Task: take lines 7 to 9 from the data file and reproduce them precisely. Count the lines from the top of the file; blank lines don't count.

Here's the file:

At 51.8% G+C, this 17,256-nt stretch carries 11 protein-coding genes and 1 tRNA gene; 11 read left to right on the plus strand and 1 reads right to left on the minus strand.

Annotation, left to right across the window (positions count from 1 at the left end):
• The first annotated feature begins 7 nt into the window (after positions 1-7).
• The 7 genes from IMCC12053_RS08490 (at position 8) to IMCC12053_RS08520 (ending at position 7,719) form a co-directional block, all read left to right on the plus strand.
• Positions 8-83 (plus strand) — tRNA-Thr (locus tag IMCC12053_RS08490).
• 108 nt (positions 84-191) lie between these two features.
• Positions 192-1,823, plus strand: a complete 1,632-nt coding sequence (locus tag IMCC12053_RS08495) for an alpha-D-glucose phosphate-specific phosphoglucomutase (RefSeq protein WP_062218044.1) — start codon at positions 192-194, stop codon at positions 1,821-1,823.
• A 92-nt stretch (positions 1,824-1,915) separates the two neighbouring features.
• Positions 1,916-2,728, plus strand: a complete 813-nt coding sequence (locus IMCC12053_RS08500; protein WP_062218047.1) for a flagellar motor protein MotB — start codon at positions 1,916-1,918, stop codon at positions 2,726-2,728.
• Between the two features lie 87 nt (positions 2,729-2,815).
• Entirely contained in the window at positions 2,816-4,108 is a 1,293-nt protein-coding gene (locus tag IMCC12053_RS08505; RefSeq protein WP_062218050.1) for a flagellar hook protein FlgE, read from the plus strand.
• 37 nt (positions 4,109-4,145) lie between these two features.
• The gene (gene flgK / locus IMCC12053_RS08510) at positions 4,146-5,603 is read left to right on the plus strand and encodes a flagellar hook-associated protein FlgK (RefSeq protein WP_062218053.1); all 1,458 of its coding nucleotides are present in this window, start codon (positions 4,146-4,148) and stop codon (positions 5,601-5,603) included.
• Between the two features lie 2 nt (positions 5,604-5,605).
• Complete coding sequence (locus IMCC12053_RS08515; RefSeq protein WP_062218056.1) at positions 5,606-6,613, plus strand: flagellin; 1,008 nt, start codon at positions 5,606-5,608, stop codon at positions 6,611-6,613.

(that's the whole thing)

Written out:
• Positions 192-1,823, plus strand: a complete 1,632-nt coding sequence (locus tag IMCC12053_RS08495) for an alpha-D-glucose phosphate-specific phosphoglucomutase (RefSeq protein WP_062218044.1) — start codon at positions 192-194, stop codon at positions 1,821-1,823.
• A 92-nt stretch (positions 1,824-1,915) separates the two neighbouring features.
• Positions 1,916-2,728, plus strand: a complete 813-nt coding sequence (locus IMCC12053_RS08500; protein WP_062218047.1) for a flagellar motor protein MotB — start codon at positions 1,916-1,918, stop codon at positions 2,726-2,728.